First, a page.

Two protests in Stillwater last week were by and large very peaceful and orderly, according to Stillwater Police Chief Brian Mueller.
The first, on Friday, was organized by some high school students to protest the death of Daunte Wright in Brooklyn Center and remained peaceful.
The second, on Saturday afternoon, saw 150-200 protesters march toward the home of Washington County Attorney Pete Orput. Orput was assigned the initial investigation and charging of former Brooklyn Center officer Kim Potter. His office issued a charge of second degree manslaughter against her earlier in the week.
The protest group, led by attorney and Black Lives Matter activist Nakima Levy Armstrong gathered outside Orput’s, demanding stronger charges against Potter. At one point, Orput came out of his home and spoke with Levy Armstrong.
During the protest, a man who lives in the area tried to pass through the marchers, and an altercation ensued, including some shoving by him and a protester, according to local law enforcement. Officers immediately stepped in and led the man away from the scene, Mueller said, and the situation was quickly de-escalated. Later the man was apologetic and no charges were filed.Except for that incident, there was no trouble during either protest, he said.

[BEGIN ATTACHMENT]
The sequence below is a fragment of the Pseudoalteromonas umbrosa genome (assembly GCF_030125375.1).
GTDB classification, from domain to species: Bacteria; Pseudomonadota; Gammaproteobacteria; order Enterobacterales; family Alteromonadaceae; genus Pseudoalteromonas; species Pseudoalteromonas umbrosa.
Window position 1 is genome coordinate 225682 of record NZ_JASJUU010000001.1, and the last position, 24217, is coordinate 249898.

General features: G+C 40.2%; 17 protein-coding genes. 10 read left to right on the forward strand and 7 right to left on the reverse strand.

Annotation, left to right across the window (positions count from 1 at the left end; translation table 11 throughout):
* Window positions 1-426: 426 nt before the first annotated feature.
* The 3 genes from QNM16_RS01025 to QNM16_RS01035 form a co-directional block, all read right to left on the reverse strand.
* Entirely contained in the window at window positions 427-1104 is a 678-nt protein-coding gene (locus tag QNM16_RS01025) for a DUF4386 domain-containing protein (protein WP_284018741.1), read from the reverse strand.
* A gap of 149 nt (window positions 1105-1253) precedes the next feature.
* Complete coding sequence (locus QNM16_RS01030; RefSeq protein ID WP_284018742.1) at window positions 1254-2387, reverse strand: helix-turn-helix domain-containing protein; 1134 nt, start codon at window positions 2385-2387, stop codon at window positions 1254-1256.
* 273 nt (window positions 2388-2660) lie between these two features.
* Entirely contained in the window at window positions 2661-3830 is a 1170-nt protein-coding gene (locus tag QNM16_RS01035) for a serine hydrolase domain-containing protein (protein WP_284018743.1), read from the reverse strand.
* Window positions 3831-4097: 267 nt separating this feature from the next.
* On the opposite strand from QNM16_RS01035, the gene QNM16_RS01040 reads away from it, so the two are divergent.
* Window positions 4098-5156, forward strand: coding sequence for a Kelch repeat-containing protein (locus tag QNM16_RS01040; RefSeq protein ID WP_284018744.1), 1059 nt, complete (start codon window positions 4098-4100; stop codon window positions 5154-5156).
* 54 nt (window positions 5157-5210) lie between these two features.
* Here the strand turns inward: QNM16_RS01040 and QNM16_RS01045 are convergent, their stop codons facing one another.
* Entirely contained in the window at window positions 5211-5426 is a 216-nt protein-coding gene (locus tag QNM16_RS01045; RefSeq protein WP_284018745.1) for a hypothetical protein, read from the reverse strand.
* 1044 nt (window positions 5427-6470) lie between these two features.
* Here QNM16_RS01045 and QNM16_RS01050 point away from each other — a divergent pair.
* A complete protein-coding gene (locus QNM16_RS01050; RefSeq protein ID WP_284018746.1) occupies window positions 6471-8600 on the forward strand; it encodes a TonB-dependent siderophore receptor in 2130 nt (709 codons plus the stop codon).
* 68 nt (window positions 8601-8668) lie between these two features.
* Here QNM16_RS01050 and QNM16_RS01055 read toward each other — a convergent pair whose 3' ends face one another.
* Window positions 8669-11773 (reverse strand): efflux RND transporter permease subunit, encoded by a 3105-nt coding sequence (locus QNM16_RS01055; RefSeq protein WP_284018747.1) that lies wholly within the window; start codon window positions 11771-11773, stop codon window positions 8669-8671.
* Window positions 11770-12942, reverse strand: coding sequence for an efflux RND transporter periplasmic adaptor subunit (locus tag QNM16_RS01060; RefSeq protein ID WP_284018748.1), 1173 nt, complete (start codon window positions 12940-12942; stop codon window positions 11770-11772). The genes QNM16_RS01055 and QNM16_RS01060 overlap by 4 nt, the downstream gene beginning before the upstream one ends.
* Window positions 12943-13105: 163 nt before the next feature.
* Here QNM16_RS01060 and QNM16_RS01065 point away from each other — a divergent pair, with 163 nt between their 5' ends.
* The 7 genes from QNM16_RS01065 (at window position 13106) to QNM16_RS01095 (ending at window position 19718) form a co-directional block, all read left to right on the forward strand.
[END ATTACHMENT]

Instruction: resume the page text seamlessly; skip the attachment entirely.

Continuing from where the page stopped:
Mueller said his department is very committed to offering people the chance to use their First Amendment rights to speak out, but also committed to keeping the community and its residents safe.
Stillwater not Stillwater
The encounter was however recorded by several people at the scene and received many views on social media.
The social media attention also took the conversation to quite a different location – to Stillwater, Oklahoma. The incident drew enough attention that the Oklahoma police department posted on its Facebook page:
“There has been confusion about an incident over the weekend involving police response in Stillwater, Minnesota. This page is for the City of Stillwater, Oklahoma, which had nothing to do with the incident.”
Chief Mueller said he has talked with the police chief in Stillwater, Oklahoma, and both shared that they do regularly receive calls for the other. “Sometimes we can tell right away by the accent that the caller is probably not from Minnesota,” Mueller said.